Post college-graduation, I had a couple of options available to me. I could use my double B.A. in Theatre Arts and French to get an entry-level box office job at one of the many theatre venues in Seattle (and most likely supplement that income as a French Tutor on the side). Or, I could join the ranks of struggling actors everywhere and start waiting tables.
Fearing that working at a theater would, ironically, prevent me from pursuing an acting career, since those jobs were during the same hours I would need to be rehearsing, performing, and auditioning, I embraced the cliche and started applying for server positions.
I quickly learned, however, that being a server in Seattle is, shall we say, competitive. Having no prior experience on my resume (aside from my unpaid work at the family B&B), I wasn’t exactly in high demand. So I took the first offer that came my way: server at the Palomino, working the lunch shift in the bar (referred to as the “cafe” during daylight hours).
Despite the difference in tips, I found the lunch shift preferable to the evening shift, since I assumed I would be rehearsing and performing in all those plays I planned to get cast in during those hours.
Also, anyone who knows me can tell you that my brain turns into pumpkin pie at precisely 9:30 PM.
But even if I had wanted to work the evening shift in the bar, the manager, Stevie, let me know right away I wasn’t Cocktail Waitress material.
“Working the cocktail shift requires a certain look, and a certain attitude,” Stevie told me in a factual tone.
Apparently, in her estimation, I possessed neither. But the sting of that evaluation was quickly softened when she told me I could start the following day working the lunch shift.
The missing information of which I would soon become poignantly aware was the breakneck pace of said shift. Palomino’s location in the Key Bank building in downtown Seattle made it a popular venue for business meetings or grabbing a quick bite on one’s lunch break. The pressure was high to get folks in and out fast, without sacrificing anything in the way of service quality. Not exactly a friendly introduction into the world of waiting tables for a total novice.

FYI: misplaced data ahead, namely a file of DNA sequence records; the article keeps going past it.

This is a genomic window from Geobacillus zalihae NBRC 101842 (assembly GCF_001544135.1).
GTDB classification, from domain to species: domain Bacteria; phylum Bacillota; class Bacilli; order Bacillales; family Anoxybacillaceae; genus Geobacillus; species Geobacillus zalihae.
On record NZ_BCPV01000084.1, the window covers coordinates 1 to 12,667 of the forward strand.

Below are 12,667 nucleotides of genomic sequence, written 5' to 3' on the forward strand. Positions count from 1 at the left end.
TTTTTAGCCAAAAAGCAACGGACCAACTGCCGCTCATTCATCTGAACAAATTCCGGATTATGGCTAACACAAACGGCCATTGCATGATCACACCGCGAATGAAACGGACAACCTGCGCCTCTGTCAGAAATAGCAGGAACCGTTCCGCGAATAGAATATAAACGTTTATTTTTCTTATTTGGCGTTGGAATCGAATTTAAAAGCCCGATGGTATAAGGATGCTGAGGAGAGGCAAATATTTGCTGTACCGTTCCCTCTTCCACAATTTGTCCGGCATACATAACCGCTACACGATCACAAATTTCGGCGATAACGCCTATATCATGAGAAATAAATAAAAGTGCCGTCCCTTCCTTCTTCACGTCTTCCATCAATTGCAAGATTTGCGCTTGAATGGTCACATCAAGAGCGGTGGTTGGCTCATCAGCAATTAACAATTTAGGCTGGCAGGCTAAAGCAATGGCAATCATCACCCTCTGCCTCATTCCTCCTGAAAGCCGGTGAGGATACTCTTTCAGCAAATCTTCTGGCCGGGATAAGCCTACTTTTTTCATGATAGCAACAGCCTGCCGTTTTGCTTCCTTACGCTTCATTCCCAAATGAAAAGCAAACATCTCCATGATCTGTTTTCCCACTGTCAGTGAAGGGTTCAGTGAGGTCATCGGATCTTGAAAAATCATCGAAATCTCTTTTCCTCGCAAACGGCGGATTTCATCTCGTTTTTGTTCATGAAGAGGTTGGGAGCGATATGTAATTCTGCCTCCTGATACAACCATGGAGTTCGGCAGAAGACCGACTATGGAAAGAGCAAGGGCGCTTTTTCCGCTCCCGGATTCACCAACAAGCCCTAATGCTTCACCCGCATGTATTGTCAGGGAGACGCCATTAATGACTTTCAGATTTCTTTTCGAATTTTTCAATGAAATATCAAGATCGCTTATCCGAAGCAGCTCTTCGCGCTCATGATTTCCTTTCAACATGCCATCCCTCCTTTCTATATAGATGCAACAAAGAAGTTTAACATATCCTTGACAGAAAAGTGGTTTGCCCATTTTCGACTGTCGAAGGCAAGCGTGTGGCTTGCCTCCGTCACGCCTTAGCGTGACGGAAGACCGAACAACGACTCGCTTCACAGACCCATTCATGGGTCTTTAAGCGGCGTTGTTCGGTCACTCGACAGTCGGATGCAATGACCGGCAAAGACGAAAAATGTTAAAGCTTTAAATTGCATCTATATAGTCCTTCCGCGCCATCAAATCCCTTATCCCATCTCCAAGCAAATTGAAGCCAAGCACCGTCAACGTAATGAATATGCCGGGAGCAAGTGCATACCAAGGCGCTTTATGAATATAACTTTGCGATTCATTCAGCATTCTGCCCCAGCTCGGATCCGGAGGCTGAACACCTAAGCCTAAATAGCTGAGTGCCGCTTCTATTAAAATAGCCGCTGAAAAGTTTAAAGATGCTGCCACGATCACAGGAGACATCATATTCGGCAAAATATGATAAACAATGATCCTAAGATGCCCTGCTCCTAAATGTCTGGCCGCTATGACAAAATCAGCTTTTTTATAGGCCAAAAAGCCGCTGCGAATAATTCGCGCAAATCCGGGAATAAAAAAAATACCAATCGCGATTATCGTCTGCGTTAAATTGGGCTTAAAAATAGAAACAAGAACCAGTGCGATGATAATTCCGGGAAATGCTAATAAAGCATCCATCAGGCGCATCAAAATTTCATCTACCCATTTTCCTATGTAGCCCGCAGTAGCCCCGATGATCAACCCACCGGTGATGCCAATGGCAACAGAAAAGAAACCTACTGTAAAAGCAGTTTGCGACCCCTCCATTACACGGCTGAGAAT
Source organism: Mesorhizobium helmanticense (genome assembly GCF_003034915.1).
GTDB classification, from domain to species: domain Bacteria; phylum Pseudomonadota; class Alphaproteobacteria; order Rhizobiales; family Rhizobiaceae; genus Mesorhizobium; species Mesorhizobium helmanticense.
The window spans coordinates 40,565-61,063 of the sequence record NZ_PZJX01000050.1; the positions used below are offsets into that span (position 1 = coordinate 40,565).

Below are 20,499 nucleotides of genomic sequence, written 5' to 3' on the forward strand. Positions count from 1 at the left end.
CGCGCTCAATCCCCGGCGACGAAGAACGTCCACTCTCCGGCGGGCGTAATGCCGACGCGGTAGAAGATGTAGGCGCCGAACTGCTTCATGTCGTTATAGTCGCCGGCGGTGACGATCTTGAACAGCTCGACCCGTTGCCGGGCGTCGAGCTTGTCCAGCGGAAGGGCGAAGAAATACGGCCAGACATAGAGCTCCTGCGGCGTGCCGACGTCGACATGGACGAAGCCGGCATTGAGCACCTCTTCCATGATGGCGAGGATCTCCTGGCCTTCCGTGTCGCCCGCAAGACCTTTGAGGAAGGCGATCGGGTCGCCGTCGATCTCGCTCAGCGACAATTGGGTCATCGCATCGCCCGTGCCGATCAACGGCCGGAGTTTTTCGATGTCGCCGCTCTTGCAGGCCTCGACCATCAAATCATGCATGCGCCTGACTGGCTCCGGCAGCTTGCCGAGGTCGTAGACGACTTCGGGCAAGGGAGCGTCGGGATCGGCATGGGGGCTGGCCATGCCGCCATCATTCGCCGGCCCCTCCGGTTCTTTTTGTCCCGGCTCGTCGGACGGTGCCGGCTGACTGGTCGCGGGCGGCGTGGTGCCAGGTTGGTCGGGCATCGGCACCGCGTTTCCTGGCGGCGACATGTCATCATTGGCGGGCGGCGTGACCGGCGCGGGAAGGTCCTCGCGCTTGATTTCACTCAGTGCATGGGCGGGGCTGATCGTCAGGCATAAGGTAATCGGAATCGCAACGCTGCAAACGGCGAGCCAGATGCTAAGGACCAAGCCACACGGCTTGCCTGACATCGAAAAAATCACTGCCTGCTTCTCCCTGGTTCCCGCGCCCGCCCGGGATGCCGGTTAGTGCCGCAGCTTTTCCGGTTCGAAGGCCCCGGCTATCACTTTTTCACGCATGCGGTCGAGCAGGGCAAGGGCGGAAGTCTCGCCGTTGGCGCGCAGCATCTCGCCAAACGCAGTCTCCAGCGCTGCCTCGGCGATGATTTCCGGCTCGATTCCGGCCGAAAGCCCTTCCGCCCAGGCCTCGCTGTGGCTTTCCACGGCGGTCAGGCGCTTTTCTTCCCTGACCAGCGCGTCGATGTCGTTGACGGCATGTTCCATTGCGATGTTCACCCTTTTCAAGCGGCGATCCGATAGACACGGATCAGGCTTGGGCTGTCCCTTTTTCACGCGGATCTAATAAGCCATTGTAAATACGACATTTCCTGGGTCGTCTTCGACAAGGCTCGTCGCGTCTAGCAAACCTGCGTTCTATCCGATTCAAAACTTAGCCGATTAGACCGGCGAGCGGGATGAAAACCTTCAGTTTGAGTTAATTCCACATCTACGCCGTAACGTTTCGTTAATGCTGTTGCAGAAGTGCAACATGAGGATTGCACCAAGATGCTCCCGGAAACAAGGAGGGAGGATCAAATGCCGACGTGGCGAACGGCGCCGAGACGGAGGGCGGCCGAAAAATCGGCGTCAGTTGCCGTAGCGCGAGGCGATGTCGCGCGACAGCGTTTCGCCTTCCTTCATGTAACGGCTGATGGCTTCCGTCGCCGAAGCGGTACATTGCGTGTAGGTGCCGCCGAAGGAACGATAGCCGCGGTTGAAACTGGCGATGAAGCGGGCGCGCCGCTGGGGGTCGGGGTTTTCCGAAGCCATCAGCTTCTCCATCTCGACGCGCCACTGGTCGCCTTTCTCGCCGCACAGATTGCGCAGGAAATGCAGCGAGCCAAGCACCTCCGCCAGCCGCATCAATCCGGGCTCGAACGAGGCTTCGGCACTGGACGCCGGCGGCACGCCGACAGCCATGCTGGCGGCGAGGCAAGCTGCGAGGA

My second day on the job, I was already a bit behind the curb in terms of timing, when a large group of businessmen in expensive-looking suits sat down in my section of the bar. Swallowing hard, I scooted on over and, smiling wide, asked for their drink order.
The apparent leader of the group, who I’ll call Armani Suit, said he’d love a Bloody Mary. And all eleven of his colleagues decided they would like one as well. “No problem,” I chirped, “I’ll have those right out for you!”
What I didn’t know at the time was that the Bloody Marys at the Palomino came in the most ridiculously tall, top-heavy glasses imaginable. Carrying one of them alone on a tray was a challenge.
So when I walked up to the bar and saw a dozen of them lined up and looming, I panicked. Armani Suit and his Armani army were eyeing me from their table, waiting anxiously for their drinks to arrive. Acutely aware that I was already behind schedule, I decided to take a risk. Instead of taking over just a few at a time, I piled all 12 glasses onto my tray and headed on over to deliver them.
What happened next will forever be embossed in my memory in full technicolor traumavision. I arrived at the table, manic grin plastered on my face, sang out, “Who wants a Bloody–?” and watched, horrified, as the entire tray full of oversized glasses toppled over, directly into the lap of Armani Suit.
There was a collective gasp, and then a deafening silence as I reflexively fell to my knees and started pawing at Armani Suit’s tomato-stained lap with a cocktail napkin. That’s when my manager, Stevie, stepped in and physically removed me from the situation. “Go to the break room. NOW,” she instructed, directly into my ear. She didn’t have to tell me twice.
I was already packing up my things when Stevie appeared.
“What are you doing?” her exasperation was palpable.
“Look, shit happens. I offered to pay for his dry cleaning, and he’s fine now. I also offered to put a more experienced waitress on his table, but he specifically asked to have you back. So: you’re on. Dry your tears and get your newbie ass back out there.”